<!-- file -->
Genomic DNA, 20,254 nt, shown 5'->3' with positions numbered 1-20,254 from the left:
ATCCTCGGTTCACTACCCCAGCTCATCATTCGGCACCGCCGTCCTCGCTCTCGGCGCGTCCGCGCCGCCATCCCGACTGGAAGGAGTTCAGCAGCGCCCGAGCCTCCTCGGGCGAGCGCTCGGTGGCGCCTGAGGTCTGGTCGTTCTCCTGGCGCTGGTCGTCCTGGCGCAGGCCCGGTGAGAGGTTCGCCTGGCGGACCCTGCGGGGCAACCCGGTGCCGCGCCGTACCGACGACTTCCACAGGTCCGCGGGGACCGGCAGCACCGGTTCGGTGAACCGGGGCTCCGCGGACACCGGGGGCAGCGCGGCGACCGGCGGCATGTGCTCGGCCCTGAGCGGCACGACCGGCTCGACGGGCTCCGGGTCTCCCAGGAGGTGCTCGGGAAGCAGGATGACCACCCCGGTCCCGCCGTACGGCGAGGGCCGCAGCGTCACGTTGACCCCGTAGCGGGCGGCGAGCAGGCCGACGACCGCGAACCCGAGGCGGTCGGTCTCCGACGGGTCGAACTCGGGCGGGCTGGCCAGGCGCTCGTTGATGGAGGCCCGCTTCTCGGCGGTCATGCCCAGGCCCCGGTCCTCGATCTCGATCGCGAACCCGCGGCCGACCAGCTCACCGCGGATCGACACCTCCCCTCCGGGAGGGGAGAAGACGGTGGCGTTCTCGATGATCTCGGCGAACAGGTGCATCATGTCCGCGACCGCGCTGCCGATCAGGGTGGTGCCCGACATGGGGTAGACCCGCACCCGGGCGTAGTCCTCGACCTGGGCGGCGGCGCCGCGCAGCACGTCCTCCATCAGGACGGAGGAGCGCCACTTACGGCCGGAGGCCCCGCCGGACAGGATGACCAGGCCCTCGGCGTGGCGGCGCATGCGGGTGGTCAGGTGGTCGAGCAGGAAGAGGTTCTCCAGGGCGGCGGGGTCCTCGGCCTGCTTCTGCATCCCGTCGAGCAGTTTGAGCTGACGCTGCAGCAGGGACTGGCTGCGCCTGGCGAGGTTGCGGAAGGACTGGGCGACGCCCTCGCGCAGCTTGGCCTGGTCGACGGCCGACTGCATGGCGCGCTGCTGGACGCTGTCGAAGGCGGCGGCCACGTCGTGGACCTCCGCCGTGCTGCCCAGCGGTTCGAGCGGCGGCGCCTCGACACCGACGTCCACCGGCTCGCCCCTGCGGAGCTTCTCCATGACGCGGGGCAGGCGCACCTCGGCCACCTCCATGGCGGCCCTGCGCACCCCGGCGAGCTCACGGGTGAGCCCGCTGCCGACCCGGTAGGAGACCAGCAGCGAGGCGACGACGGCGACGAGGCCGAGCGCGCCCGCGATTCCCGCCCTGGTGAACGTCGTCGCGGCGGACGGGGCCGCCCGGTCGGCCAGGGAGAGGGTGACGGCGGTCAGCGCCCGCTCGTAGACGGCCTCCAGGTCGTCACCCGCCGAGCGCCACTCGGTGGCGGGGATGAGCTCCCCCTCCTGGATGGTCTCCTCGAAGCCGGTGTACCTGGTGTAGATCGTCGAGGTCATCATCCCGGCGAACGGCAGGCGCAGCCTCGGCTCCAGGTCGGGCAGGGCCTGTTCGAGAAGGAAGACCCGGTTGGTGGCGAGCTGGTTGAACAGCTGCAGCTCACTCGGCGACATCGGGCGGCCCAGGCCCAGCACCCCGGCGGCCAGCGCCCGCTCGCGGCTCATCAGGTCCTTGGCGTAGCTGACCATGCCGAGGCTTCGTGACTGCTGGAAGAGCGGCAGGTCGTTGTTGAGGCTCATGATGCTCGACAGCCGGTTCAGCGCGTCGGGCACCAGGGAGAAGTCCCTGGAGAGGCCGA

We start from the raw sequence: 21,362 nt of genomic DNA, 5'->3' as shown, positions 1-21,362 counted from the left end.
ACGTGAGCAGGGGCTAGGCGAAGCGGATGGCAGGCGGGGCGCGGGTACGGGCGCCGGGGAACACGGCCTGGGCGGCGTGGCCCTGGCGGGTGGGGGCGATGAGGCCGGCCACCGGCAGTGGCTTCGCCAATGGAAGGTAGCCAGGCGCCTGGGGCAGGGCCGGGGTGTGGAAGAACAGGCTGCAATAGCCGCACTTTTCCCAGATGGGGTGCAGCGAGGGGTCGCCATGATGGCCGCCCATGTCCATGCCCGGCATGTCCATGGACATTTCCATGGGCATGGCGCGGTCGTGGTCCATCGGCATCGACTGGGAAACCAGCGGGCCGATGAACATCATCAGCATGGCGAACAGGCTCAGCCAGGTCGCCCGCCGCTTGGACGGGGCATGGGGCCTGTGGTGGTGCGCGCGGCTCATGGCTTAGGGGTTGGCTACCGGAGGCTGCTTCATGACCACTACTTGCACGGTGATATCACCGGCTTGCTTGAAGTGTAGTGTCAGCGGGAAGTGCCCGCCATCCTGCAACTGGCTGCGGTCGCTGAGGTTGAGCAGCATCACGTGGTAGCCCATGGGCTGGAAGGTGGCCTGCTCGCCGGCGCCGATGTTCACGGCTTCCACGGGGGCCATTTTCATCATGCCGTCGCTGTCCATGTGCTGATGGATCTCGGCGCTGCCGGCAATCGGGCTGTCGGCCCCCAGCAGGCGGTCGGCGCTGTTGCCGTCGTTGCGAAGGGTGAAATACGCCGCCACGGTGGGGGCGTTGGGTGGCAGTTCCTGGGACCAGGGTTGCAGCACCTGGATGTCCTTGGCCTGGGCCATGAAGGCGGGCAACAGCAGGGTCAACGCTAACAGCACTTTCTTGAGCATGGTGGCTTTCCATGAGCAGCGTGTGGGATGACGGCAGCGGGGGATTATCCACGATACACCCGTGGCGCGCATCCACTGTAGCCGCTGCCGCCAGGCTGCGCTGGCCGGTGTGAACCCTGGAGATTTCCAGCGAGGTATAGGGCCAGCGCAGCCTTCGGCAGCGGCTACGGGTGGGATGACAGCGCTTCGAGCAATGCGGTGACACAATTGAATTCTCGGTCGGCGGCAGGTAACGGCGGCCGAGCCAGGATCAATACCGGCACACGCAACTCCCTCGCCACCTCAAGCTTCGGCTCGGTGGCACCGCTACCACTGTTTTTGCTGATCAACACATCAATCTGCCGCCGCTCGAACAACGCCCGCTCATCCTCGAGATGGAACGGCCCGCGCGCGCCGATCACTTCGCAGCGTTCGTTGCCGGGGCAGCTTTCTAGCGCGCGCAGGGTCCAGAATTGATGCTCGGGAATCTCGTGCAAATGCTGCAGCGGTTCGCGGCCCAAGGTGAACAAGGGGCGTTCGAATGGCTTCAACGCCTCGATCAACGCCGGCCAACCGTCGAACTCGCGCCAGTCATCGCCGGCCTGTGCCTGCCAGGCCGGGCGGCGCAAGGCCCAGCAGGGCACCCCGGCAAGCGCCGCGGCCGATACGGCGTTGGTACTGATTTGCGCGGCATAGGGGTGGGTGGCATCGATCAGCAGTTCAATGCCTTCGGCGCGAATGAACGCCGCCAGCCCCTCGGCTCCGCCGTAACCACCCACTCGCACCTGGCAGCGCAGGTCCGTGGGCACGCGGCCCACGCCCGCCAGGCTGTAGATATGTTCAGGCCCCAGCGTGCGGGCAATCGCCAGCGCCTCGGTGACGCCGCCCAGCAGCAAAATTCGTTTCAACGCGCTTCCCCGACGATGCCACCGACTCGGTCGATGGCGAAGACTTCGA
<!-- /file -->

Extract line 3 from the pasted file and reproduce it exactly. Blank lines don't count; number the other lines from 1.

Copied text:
We start from the raw sequence: 21,362 nt of genomic DNA, 5'->3' as shown, positions 1-21,362 counted from the left end.